2020 marks the 25th anniversary of what was a watershed year for the printing industry. 1995 was the year that the industry was at its peak (65,000 commercial printing establishments!), but the advent of the first Web browser and the maturation of the Acrobat PDF combined in that year to change the very nature of communication. Meanwhile, a paper shortage—which led to the Paperwork Reduction Act—hastened a switch to electronic media, especially among government agencies.
Frank was perusing an issue of “Inland Printer” from June, 1973, and discovered an article that he had written. In it, he summarized many of the typesetting trends that were taking place at the time as hot metal was transitioning to phototypesetting. Many of the technologies emerging at that time would play increased roles in the printing industry—and lay the groundwork for today.
While poking around the Museum of Printing’s archive of more than 5,000 Linotype Company font designs, Frank discovered that they had once created a font for Cree, the only Native American language for which there was a Linotype font. Why Cree? The search for the answer takes Frank back to World War II and the US military’s use of Native American “code talkers” to convey classified military information.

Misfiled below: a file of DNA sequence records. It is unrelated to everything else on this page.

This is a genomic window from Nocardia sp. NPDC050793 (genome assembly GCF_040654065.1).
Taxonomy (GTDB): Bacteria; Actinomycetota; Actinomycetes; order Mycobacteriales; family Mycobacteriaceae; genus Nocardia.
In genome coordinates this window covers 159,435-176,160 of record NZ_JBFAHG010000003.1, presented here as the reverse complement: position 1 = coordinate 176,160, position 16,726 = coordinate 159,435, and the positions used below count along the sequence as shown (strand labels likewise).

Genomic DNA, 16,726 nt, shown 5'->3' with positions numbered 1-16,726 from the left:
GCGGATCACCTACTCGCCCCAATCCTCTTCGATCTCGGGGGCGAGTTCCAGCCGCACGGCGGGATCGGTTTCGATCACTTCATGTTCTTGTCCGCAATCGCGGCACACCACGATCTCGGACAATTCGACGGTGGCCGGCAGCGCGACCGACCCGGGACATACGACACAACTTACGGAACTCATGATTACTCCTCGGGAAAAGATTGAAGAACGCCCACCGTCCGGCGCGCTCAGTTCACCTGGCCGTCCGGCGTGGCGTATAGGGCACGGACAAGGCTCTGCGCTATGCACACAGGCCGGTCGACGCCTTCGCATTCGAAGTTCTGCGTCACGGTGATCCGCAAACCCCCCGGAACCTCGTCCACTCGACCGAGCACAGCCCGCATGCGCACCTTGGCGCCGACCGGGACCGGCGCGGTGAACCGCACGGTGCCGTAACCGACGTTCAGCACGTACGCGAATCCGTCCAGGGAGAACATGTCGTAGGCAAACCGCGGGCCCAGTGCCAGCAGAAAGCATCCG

When PIA and SGIA merged to form PUA, they donated a huge carton of memorabilia to The Museum of Printing. One of the items was the show directory for PRINT 68 (hardbound! signed!). So as we enter the era of the virtual trade show, Frank waxes nostalgic about PRINT 68, the first major in-person printing show of the modern era.